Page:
The vast expanse of cattails looking towards the hills across Westwood Lake

The vast expanse of cattails looking towards the hills across Westwood Lake
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The next part of the trail is rather ugly, especially when there isn't any vegetation to block the fence and parking area on the other side. The canoe dock on your right will make up for this however, and you will have the best view of Westwood Lake in the park (probably because you finally can't see the giant office buildings behind you, see picture below). Ahead, you'll cross over the lake on the last of the boardwalks -- this one floats on the water so it's more fun than all the others. Turn left at the intersection ahead to take the Maple Basswood Trail, or continue straight to take the short route back to the interpretive center.
The view from the canoe dock

The view from the canoe dock
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There's a little bit of climbing to the top of the hill here, but nothing too difficult. This is the park's hardwood forest environment. If you're lucky, you'll see some wild turkeys like I did, pictured below (somehow they survived Thanksgiving the week before). Continue past the trail to the Brick House, then turn left at the next intersection toward the Pine Trail.
A flock of wild turkeys near the Maple Basswood Trail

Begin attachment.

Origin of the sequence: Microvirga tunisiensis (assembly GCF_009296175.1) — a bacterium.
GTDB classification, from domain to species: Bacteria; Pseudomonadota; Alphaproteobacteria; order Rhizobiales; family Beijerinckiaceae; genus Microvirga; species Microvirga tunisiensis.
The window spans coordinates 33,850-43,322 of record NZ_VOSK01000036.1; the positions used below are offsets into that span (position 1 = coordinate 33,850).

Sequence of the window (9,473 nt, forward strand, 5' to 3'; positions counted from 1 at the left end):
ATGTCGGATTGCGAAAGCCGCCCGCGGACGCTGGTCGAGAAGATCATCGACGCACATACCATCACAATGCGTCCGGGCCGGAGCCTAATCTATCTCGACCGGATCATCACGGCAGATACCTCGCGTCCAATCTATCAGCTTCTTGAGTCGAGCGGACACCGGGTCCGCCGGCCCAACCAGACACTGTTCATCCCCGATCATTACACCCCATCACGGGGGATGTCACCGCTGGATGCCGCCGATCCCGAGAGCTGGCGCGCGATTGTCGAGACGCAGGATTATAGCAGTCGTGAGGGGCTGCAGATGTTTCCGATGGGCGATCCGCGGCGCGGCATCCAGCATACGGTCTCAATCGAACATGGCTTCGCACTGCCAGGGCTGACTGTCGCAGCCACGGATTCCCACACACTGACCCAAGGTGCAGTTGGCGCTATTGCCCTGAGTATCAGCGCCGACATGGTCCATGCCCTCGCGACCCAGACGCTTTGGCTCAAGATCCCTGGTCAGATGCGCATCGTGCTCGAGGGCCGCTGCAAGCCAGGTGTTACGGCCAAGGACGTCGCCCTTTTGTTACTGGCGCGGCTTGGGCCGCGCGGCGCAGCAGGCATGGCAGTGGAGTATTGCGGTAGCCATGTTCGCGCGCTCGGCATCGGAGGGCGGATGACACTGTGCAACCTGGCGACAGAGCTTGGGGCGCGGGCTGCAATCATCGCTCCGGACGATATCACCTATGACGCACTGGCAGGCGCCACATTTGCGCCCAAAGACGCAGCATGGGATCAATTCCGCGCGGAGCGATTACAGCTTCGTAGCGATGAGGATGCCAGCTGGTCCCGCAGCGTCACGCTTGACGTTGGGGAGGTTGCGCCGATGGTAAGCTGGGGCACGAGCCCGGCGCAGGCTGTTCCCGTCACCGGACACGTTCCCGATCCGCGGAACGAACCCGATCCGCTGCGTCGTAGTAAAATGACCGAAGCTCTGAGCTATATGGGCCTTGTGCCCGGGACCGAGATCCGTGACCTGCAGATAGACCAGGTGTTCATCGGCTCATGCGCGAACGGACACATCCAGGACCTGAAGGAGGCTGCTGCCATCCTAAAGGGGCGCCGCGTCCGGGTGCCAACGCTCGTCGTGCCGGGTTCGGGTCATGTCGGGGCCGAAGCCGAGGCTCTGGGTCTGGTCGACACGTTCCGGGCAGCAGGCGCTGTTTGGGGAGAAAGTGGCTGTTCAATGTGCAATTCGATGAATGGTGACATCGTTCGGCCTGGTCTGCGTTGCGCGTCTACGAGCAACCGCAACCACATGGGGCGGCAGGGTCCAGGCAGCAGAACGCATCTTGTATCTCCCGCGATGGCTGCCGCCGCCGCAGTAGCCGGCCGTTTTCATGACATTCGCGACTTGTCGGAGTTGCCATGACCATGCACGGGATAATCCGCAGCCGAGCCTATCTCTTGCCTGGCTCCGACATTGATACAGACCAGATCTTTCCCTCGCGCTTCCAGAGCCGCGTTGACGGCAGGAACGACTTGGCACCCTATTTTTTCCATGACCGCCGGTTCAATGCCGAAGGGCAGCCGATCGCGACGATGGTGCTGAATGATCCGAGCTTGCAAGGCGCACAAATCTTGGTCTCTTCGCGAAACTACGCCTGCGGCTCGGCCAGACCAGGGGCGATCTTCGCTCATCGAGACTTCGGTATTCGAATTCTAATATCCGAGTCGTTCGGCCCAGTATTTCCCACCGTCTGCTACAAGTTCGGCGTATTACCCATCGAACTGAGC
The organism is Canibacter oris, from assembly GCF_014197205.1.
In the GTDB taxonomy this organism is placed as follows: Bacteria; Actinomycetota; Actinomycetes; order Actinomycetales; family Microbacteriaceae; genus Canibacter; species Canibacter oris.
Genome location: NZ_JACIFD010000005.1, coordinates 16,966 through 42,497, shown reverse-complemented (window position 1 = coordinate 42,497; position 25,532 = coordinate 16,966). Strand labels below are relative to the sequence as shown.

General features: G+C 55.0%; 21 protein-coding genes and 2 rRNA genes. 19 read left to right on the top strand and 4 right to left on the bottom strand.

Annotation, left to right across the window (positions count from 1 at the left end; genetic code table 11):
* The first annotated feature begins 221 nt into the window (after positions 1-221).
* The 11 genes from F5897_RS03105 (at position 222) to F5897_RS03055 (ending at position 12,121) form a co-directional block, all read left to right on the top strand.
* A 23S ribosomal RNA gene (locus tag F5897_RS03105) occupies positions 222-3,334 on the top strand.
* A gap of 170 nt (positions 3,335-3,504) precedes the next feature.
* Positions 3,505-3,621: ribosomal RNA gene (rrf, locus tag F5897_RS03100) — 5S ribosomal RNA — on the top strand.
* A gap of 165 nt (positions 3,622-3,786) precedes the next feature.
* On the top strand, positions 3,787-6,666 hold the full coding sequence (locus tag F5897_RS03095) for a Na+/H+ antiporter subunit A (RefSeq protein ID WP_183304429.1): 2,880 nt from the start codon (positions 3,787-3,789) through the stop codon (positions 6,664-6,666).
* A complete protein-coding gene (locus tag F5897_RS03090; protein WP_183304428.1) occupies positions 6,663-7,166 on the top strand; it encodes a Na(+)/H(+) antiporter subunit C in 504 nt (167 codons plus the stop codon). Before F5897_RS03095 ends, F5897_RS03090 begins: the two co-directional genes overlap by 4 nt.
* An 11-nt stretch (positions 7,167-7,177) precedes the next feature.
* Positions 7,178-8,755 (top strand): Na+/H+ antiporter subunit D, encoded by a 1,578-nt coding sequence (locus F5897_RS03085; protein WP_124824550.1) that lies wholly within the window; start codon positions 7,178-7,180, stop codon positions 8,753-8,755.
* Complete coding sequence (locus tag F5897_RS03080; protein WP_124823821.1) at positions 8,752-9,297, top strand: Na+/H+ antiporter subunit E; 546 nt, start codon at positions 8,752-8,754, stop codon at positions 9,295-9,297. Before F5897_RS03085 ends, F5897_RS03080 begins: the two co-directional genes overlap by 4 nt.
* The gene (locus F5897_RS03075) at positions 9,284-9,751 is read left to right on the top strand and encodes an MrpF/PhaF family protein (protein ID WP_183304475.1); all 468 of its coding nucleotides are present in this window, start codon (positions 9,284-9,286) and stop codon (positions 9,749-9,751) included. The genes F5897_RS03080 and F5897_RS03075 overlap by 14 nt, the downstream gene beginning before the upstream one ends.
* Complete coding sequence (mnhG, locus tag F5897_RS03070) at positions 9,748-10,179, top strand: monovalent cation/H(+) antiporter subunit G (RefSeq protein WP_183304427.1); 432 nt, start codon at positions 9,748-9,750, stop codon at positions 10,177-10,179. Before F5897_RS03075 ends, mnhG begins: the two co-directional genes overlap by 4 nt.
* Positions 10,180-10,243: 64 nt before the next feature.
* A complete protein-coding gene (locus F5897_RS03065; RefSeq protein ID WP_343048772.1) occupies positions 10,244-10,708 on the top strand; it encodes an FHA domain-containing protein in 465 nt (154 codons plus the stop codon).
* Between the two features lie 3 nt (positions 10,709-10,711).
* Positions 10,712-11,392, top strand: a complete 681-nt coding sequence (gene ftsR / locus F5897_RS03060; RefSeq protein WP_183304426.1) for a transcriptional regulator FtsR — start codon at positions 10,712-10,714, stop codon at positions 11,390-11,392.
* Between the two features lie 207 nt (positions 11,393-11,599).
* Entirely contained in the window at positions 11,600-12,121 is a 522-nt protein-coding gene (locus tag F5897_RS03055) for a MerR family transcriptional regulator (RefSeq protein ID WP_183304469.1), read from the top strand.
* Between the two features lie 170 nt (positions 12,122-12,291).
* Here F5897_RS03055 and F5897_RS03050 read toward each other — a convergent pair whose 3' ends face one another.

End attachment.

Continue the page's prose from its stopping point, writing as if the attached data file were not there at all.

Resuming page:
A flock of wild turkeys near the Maple Basswood Trail
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The small area of pine was definitely planted since these trees don't normally grow in this area. It's still a nice way to pretend you're up north, just for a second. Keep left at all the intersections through the pine section and you'll eventually end up at the prairie section. You probably didn't realize you drove right past this prairie when you arrived in the park. And when you reach the wooden deck at the end of the Prairie Trail, you'll probably think, "Oh, this is it?" The prairie portion almost feels like an afterthought.

Even though you can probably see your car from the prairie on the hill, you still need to follow the circuitous trail back. Take a left at all the intersections ahead until you reach the parking lot. Now you've experienced all of the environments in Minnesota without traveling far from home! Let me know what you think in the comments section below, and be sure to use #nocoastbestcoast on Twitter and Instagram!


From Minneapolis, take Interstate 394 west to Louisiana Avenue. Turn left, then turn right on Wayzata Boulevard. Turn left on Texas Avenue, then turn right on Franklin Avenue. Follow signs and turn right into the park entrance.

Google Maps Directions

Parking, Fees, and Facilities

Parking is free! There are flush toilets and a playground near the lot, and the interpretive center with educational exhibits is a short walk away.

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External Links